The leader of the increasingly repressive regime said that the bishops had engaged in a coup attempt.
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In the latest sign that the government of Nicaragua has taken an increasingly repressive turn, President Daniel Ortega on Monday lashed out at Catholic bishops, calling them “terrorists,” reported the Associated Press.
According to the report, Ortega was referring to protests in 2018 that he says were orchestrated in part by the bishops who served as mediators in negotiations between the government and the opposition.
“The bishops signed that in the name of the terrorists, at the service of the Yankees … these bishops are also terrorists,” he said. “In any other country in the world they would be on trial.”
Ahead of the general elections to be held on November 7, Ortega has arrested more than 150 members of the political opposition, including presidential candidates.
Since May, the Nicaraguan government arrested and jailed five opposition candidates for president, Christiana Zamoro, Arturo Cruz, Felix Maradiga, Juan Sebastian Zamoro, Miguel Mora. Two others, Merto Marina and Noel Vitare, were arrested and placed under house arrest.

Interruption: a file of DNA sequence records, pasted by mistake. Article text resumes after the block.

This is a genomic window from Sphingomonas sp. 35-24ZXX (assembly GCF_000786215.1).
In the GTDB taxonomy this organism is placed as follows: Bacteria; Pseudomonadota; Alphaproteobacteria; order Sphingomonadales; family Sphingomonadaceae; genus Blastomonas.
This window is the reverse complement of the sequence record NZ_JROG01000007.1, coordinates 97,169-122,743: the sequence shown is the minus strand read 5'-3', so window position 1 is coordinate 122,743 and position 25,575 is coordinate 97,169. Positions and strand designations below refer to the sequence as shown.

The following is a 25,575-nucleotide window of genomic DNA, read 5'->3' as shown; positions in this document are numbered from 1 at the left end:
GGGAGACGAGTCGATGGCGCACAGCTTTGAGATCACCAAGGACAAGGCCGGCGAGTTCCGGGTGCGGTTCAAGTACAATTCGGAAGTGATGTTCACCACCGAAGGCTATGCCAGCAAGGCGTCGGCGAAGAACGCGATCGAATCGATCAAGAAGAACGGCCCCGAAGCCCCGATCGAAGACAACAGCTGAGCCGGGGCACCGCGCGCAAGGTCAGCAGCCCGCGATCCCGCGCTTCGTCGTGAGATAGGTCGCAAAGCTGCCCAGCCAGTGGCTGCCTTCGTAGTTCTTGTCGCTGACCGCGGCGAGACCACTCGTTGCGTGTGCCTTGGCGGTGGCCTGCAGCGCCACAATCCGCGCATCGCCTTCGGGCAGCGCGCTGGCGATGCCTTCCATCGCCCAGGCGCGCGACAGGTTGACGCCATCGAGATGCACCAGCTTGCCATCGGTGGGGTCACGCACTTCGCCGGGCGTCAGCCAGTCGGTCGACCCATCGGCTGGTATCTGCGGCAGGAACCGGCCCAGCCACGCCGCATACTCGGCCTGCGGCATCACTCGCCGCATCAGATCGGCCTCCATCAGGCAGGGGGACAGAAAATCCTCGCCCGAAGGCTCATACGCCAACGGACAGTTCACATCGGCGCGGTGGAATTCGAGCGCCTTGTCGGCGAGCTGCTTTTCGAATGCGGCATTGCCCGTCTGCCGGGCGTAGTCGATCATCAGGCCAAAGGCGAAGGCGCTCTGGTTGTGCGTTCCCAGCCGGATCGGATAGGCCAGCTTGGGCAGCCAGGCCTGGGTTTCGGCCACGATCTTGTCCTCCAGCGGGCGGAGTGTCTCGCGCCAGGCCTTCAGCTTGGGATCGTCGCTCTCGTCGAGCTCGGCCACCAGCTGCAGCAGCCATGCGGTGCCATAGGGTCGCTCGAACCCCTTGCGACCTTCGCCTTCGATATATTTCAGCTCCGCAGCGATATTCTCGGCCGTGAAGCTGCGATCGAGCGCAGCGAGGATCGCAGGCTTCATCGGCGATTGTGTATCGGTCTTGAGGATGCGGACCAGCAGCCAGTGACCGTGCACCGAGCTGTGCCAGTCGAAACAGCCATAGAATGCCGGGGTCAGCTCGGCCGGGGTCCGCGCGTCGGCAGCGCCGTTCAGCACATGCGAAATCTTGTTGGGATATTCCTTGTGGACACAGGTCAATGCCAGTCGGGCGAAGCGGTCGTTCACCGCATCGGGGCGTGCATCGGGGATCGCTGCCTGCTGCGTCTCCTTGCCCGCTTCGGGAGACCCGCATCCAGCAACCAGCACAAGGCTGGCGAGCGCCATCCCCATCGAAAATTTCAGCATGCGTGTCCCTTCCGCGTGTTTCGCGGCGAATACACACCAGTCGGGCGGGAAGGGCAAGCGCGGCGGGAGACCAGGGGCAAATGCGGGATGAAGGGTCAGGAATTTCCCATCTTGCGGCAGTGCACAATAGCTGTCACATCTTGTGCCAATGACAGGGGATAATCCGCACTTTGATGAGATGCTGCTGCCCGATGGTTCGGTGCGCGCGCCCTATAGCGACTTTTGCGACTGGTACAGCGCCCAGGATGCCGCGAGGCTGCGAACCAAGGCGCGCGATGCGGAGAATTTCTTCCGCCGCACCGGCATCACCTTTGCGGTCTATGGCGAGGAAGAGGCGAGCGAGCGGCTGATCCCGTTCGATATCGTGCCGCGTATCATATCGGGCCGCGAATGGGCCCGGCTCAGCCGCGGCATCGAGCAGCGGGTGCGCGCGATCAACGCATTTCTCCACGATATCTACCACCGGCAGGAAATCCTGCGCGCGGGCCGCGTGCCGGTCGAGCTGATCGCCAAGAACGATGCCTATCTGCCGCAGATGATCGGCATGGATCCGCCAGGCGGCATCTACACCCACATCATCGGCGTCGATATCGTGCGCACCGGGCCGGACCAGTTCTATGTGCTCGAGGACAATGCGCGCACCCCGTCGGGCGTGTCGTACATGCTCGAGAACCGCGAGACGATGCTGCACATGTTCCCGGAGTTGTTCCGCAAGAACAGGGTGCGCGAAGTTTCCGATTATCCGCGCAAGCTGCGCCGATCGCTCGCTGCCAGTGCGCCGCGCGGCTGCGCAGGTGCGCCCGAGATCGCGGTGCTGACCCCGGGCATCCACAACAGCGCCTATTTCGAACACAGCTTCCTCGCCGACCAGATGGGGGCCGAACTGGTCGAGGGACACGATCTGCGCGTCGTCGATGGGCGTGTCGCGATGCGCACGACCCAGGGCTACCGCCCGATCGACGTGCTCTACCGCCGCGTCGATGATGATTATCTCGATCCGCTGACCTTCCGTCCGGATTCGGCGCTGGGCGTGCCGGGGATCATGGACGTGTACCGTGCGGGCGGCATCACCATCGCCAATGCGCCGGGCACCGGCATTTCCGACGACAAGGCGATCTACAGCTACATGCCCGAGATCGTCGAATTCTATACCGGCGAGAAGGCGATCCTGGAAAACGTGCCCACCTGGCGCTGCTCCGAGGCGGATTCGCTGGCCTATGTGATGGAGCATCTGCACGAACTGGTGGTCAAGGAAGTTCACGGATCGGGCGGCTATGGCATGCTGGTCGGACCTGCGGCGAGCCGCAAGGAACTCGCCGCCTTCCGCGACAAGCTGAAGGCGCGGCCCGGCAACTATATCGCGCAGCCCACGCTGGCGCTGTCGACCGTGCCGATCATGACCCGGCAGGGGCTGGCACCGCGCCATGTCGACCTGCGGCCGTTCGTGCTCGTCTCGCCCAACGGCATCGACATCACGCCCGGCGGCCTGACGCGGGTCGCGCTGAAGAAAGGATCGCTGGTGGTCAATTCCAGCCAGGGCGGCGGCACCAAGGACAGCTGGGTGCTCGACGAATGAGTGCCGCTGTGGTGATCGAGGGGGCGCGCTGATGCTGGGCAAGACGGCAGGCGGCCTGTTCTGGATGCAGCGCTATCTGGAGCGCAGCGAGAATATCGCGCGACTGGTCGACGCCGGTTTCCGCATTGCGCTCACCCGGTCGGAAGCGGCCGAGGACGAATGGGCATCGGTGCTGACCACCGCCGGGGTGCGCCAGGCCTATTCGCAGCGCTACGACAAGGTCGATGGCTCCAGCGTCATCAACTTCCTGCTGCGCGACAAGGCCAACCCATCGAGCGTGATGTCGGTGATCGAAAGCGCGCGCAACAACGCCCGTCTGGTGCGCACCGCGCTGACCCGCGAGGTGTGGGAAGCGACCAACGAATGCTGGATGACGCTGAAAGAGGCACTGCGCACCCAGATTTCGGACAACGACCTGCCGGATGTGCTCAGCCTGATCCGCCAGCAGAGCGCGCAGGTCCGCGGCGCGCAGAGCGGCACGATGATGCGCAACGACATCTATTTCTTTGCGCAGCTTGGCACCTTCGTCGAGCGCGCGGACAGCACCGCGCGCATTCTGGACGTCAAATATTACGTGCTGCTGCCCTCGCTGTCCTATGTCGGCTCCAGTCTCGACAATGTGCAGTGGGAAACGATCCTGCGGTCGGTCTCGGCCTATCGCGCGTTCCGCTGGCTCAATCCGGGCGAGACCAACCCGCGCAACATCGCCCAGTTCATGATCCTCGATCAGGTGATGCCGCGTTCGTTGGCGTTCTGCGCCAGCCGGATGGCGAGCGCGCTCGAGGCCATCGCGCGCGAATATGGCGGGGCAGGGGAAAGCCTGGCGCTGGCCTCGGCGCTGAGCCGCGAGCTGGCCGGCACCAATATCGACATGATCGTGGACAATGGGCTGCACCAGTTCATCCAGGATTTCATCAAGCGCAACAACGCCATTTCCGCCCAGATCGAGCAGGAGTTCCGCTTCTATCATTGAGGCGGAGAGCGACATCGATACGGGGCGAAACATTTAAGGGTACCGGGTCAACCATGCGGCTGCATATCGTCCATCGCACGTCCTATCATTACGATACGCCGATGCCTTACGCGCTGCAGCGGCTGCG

Last week, U.S. Senator Bob Menendez (D-N.J.), Chairman of the Senate Foreign Relations Committee, and a bipartisan coalition of 15 US Senators called for the Biden Administration to put increased pressure on Ortega for his actions.
In a letter addressed to Secretary of State Antony Blinken they wrote:
“The international community must take urgent actions to stem one of the most severe campaigns of repression in the Western Hemisphere since the military dictatorships of the 1980s. In the months ahead, democratic actors in Nicaragua will require robust support from the United States and international partners as they seek a peaceful return to democracy.”
Ortega has been president of Nicaragua since 2007. He was formerly a leader in the leftist Sandinista National Liberation Front and served as president from 1985 to 1990.
His second stint in office has been increasingly repressive. A violent crackdown on political protests in 2018 led approximately 30,000 Nicaraguans to request asylum in neighboring Costa Rica.
In August 2021, Ortega shut down non-governmental organizations (NGOs) in the country, and more Nicaraguans, including opposition leaders and journalists, fled the country.